ERIC Number: ED156971
Record Type: RIE
Publication Date: 1976-Apr-30
Reference Count: 0
Returning Women Students: A Study of Stress and Success.
The positive and negative effects of a woman's return to shcool on herself and her family was the object of a study conducted in 1975. Two detailed questionnaires were completed by 361 women attending three Detroit area universities. Of the 361 respondents, 33 of them had not remained in school for more than three consecutive semesters since their return and were considered "drop-outs.""Successful" students had either already graduated or were still in school. Hypotheses were proposed to identify variables that would distinguish drop-outs from successful students. It was anticipated that drop-outs (1) would experience more stress; (2) would receive less support from their husbands; and (3) would feel less positive about their marriages than would successful students. The chi square test of significance was employed to test the differences between the two groups. Hypothesis I was upheld. Hypothesis II, testing husband support, yielded less clear-cut results. Responses involving the third hypothesis (attitude toward marriage) were also mixed. It was concluded that despite the problems and strains encountered in returning to school, the impact of education on these women has been profound and the benefits well worth the costs. (Author)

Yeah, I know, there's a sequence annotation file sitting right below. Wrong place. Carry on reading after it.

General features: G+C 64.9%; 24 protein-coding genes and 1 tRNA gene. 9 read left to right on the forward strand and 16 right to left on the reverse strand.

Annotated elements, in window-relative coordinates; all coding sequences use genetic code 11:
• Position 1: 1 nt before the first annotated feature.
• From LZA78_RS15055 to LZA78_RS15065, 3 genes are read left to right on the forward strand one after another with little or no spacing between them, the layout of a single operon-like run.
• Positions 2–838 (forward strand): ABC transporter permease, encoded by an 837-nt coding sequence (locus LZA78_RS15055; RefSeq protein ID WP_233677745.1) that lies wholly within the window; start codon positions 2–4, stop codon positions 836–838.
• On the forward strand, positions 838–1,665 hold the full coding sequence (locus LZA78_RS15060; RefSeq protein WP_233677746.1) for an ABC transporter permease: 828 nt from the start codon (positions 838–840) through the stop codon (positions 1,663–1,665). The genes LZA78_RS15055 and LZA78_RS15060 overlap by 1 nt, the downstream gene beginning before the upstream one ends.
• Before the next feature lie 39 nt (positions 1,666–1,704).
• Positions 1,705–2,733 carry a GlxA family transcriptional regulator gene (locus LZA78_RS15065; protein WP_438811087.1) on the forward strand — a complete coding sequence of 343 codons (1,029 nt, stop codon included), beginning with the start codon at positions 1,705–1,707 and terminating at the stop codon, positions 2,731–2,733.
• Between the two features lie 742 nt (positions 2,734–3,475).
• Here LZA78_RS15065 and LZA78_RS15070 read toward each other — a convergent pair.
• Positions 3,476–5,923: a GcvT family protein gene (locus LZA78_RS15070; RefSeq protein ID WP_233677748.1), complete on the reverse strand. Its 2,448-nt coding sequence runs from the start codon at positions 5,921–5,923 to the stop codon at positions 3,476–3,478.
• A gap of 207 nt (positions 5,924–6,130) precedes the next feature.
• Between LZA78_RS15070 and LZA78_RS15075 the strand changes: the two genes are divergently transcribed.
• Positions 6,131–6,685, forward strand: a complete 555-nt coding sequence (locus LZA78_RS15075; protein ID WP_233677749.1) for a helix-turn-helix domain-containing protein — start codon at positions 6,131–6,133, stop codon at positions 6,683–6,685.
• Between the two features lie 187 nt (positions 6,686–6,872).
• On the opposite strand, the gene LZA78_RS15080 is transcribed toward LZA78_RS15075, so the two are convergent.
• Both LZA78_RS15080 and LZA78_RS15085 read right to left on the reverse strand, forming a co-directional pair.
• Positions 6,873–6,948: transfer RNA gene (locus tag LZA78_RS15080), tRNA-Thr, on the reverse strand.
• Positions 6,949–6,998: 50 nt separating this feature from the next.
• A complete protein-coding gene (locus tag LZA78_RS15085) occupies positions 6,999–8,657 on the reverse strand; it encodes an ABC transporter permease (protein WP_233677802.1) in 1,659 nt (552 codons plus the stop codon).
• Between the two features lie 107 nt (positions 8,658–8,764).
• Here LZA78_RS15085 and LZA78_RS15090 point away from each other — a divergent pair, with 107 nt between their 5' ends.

Publication Type: Reports - Research
Education Level: N/A
Sponsor: Department of Labor, Washington, DC.
Authoring Institution: N/A
Note: Paper presented at the Annual Convention of the Western Social Science Association (Tempe, Arizona, April 30, 1976)